Another successful rescue mission. What a relief!

Monday, June 24, 2013

On the Fence

"In a complex and troubling world, who wouldn't want to simplify? Everybody does. Everybody wants to simplify and put up a picket fence."  Gary Ross

A while ago I remember seeing pictures of work that some tanglers had completed on paint chips. Yes, you heard right, Zentangle inspired art on those colored cards you get in paint stores when you're trying to decide what color to paint your house. It seemed like a strange choice of surface for tangling. After all, why would you want those color names and numbers that are printed on those paint chips showing in your art work? But even so, I was kind of intrigued by the idea. 

So eventually I stopped by my local Sherwin Williams store and gathered a handful of paint chips in all sorts of colors. Not yet sure what I was going to do with them, I went home and thought and thought and thought. One type of chip I collected was shaped like a rectangle that came to a point on top. It was clearly meant to look like a house, since the paints were from the HGTV home collection. Coincidentally, as I sit watching HGTV (my favorite channel) while writing this, a commercial came on for their home collection of paints! However, when I first looked at the chips, I saw them as posts in a picket fence, not houses. And so, an idea began brewing in my mind. 

Here is my idea brought to life. The paint chips became a picket fence, with plants from the garden peeking out over the top. I placed the four fence posts next to each other and drew a string across all four of them, although I'm not so sure that the continuous string is still noticeable in the end.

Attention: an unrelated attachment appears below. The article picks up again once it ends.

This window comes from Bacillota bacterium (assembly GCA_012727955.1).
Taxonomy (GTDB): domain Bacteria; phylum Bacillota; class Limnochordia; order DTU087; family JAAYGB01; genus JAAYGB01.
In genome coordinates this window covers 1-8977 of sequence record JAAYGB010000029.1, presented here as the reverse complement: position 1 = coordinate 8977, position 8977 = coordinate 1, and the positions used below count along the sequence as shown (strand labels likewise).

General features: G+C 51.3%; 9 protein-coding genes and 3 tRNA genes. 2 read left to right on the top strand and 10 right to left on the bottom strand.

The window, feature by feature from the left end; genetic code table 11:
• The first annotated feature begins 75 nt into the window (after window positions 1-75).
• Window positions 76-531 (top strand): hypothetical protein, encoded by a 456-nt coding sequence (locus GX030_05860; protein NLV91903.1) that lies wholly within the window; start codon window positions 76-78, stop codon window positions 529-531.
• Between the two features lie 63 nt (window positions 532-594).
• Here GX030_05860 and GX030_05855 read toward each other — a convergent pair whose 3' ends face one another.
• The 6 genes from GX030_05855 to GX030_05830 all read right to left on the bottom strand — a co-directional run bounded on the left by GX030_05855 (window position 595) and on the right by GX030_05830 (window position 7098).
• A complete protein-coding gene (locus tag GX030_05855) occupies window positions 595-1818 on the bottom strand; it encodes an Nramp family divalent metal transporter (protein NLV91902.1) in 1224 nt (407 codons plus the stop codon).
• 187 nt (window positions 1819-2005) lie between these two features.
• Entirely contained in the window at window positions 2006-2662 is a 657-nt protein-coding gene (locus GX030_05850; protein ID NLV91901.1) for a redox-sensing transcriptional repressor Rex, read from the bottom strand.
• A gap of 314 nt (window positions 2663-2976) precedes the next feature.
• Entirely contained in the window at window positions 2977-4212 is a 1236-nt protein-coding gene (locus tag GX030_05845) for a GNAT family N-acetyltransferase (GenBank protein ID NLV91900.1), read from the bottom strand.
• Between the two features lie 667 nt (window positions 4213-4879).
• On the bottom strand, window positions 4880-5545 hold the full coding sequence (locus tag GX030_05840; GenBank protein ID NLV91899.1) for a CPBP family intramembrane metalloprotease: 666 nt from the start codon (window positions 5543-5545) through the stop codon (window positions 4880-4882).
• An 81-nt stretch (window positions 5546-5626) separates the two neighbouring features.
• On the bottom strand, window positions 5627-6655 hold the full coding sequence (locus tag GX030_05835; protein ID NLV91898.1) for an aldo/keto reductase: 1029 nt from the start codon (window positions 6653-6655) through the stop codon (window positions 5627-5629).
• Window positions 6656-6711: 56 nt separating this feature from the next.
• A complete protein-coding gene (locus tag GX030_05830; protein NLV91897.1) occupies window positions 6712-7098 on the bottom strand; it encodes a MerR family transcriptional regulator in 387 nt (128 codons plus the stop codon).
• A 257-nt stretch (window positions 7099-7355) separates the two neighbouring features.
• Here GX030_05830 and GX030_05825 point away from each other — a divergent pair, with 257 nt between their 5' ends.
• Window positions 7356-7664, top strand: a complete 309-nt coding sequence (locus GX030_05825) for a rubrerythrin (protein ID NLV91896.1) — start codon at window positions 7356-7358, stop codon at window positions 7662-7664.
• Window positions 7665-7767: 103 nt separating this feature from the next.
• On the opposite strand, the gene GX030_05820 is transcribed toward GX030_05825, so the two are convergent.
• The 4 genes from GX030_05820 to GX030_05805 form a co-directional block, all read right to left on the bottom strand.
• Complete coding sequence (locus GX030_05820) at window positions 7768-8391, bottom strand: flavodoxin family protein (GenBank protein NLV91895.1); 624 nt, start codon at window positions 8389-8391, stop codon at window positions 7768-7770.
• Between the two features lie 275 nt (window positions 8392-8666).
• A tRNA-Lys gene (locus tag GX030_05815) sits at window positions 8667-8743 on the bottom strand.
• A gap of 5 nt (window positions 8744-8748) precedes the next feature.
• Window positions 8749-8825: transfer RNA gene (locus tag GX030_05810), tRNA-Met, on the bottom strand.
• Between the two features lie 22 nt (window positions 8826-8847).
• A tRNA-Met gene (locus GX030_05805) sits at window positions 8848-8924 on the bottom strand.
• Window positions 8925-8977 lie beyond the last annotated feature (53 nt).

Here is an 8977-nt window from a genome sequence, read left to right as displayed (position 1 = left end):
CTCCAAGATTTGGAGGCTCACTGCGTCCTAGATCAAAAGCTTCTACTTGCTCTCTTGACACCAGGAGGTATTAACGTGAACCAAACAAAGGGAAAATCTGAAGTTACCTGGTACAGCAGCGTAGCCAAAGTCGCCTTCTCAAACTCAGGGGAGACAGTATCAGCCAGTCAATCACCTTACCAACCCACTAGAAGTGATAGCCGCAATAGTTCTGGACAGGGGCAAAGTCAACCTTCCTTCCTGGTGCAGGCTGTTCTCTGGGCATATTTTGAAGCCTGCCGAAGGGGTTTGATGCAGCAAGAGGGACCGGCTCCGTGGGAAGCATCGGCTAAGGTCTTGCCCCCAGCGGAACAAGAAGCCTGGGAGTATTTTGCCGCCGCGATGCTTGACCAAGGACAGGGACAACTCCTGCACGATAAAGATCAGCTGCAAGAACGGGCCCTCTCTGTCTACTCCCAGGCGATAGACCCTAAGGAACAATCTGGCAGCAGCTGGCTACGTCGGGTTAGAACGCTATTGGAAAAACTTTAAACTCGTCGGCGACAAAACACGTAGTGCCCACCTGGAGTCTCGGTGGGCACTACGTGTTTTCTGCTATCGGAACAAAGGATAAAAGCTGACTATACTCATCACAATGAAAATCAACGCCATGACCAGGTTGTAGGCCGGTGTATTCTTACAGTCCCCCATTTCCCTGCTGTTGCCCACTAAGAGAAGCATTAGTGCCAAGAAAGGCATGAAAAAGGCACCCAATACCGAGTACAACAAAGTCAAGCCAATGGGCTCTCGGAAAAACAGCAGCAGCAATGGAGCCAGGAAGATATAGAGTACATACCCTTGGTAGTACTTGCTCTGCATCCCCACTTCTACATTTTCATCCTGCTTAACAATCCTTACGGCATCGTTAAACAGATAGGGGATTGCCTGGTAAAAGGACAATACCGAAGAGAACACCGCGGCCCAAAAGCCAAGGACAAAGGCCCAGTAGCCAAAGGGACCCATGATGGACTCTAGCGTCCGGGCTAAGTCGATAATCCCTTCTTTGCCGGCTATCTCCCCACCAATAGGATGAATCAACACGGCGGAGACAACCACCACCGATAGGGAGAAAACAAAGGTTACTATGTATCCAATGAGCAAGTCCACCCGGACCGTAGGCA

As soon as I began tangling I encountered a problem. Because of the slightly slick surface of the paint chips, the Micron pen smudged right off, even after letting it sit to dry. So I moved on to my Sakura Identi-Pen, which is my go-to pen for pretty much anything I work on that is not paper. The pencil shading was a little challenging also, as I found that it didn't smudge as easily as on the Zentangle tiles or other paper that I typically use.

But in the end, I love it! And as for the names and numbers on the paint chips? After tangling, I can hardly see them at all. Can you?

Tuesday, June 18, 2013

Here Comes the Sun

"It is the artist's business to create sunshine when the sun fails." 
Romain Rolland

I've been pretty busy for the last week preparing for some new classes I have coming up soon. So I was happy to take a break from all the planning to work on the monotangle challenge. Especially since the tangle for this week is Hollibaugh, which is one of my favorites. But I wanted to do something different than a regular Zentangle tile. I thought of creating a black tile, but one of the classes I'm preparing for is working on black, so quite honestly I'm a little tired of black tiles right now. 

Then I thought of a round Zendala tile, but that seemed a little too ordinary also. Keeping the circular idea in mind, I settled on using a stencil of a sun. I knew I was going to add some color, but would I color the sun itself, or the negative space around the sun? Actually that wasn't such a hard decision - it seemed pretty obvious that the sun should be yellow.